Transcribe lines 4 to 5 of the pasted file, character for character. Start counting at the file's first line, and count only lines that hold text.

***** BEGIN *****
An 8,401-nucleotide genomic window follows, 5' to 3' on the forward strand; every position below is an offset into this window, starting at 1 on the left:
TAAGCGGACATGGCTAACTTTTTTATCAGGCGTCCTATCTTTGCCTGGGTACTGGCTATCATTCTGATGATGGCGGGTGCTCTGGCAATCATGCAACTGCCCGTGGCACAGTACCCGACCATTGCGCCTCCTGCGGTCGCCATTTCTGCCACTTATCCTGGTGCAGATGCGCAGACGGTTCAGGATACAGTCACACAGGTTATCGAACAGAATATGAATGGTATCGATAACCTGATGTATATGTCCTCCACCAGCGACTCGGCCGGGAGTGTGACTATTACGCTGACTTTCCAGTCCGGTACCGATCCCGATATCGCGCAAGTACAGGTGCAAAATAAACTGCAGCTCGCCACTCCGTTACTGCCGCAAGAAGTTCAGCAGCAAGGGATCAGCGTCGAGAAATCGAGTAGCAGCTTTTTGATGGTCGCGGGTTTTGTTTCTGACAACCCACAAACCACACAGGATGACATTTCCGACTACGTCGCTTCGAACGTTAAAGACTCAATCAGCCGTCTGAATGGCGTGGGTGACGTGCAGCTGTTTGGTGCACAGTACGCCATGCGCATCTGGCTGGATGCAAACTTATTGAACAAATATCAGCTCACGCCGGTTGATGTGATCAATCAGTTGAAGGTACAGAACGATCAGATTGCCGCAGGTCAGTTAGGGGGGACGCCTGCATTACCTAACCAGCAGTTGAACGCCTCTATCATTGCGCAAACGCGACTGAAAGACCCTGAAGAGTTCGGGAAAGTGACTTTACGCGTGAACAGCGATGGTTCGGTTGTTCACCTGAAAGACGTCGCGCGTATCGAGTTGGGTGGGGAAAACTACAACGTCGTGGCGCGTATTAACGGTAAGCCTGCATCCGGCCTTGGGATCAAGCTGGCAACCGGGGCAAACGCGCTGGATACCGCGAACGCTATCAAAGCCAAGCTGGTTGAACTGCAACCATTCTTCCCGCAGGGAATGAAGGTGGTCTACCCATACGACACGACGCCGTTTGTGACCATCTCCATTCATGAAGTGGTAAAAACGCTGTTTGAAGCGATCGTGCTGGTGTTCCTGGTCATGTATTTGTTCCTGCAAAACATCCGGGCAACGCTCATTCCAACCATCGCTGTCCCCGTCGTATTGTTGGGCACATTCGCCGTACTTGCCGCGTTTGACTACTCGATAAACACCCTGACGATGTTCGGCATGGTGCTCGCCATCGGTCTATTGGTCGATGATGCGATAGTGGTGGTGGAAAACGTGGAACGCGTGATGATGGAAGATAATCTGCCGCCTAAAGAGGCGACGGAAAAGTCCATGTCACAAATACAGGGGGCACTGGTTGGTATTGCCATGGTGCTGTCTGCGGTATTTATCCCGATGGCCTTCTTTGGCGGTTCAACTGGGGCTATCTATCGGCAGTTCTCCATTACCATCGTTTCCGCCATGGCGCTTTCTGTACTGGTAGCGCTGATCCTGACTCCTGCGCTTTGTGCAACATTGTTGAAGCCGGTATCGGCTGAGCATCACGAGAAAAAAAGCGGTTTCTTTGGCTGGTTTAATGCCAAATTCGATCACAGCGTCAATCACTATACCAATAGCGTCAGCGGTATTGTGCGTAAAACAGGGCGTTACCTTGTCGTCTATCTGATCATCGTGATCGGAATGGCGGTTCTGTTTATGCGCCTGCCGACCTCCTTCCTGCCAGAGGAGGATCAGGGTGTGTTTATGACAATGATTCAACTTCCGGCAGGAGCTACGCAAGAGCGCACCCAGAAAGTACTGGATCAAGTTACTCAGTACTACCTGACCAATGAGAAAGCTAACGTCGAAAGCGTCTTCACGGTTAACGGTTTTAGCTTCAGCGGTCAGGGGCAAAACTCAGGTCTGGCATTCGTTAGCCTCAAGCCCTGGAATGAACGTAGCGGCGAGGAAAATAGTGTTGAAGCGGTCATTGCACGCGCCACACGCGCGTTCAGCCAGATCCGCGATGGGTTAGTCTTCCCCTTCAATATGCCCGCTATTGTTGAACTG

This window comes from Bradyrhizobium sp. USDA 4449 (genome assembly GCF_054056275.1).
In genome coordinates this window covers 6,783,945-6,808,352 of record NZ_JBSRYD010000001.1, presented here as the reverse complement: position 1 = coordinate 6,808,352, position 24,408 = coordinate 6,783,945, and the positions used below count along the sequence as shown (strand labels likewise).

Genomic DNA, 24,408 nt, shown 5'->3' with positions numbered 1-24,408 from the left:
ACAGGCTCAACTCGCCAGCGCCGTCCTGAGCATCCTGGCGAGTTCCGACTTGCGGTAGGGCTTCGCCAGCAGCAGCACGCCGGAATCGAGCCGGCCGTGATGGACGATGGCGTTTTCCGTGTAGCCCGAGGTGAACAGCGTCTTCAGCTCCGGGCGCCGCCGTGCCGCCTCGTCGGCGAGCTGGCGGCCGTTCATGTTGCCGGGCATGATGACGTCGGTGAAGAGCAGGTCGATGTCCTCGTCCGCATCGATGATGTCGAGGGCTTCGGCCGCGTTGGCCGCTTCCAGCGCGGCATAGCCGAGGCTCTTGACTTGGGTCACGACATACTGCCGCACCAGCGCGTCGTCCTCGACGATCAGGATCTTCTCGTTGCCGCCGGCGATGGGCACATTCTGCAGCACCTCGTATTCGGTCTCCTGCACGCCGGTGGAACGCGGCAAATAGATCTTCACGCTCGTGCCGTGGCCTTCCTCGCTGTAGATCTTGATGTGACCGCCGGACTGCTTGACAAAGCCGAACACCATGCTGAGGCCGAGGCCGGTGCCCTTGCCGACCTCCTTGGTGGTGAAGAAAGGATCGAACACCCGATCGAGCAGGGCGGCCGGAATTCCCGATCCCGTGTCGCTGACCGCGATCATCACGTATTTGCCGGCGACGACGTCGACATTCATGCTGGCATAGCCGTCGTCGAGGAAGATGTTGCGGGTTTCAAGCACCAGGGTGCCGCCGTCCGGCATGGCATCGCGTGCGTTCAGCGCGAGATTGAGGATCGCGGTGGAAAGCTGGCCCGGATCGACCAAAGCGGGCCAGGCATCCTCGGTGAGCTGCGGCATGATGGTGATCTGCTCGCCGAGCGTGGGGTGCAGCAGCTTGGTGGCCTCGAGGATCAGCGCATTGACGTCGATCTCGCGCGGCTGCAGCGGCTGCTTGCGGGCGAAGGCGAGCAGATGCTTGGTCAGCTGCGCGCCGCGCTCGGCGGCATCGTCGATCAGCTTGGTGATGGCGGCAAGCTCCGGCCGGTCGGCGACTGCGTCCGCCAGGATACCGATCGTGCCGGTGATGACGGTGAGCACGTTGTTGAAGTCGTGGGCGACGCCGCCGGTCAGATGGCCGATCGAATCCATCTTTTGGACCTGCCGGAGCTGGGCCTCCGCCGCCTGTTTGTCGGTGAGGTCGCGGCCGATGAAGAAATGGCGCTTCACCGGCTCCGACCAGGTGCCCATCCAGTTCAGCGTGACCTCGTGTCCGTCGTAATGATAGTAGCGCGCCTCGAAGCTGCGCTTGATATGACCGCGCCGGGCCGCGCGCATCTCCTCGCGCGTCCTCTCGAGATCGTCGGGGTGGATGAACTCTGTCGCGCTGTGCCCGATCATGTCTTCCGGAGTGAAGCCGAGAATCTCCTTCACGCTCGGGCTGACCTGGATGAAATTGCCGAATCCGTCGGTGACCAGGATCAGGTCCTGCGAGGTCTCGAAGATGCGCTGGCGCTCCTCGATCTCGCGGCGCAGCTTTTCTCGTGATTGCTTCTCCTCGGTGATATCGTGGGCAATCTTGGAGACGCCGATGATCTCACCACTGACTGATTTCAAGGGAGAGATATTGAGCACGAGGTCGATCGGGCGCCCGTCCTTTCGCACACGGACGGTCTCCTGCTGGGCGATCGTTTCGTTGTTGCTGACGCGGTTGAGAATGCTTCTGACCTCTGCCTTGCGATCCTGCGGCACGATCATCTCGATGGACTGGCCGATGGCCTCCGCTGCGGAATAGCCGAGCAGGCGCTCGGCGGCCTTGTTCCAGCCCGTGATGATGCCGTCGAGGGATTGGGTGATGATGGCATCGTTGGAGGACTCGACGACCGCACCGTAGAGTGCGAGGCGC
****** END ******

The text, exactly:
In genome coordinates this window covers 6,783,945-6,808,352 of record NZ_JBSRYD010000001.1, presented here as the reverse complement: position 1 = coordinate 6,808,352, position 24,408 = coordinate 6,783,945, and the positions used below count along the sequence as shown (strand labels likewise).

Genomic DNA, 24,408 nt, shown 5'->3' with positions numbered 1-24,408 from the left: